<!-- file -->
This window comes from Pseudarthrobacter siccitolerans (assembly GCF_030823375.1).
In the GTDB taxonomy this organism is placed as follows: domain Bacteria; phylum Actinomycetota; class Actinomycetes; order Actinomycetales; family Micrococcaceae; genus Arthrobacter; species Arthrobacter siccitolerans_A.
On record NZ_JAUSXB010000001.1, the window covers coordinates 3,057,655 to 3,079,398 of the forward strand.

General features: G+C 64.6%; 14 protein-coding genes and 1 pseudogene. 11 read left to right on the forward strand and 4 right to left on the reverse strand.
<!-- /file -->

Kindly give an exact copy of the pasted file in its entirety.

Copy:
This window comes from Pseudarthrobacter siccitolerans (assembly GCF_030823375.1).
In the GTDB taxonomy this organism is placed as follows: domain Bacteria; phylum Actinomycetota; class Actinomycetes; order Actinomycetales; family Micrococcaceae; genus Arthrobacter; species Arthrobacter siccitolerans_A.
On record NZ_JAUSXB010000001.1, the window covers coordinates 3,057,655 to 3,079,398 of the forward strand.

General features: G+C 64.6%; 14 protein-coding genes and 1 pseudogene. 11 read left to right on the forward strand and 4 right to left on the reverse strand.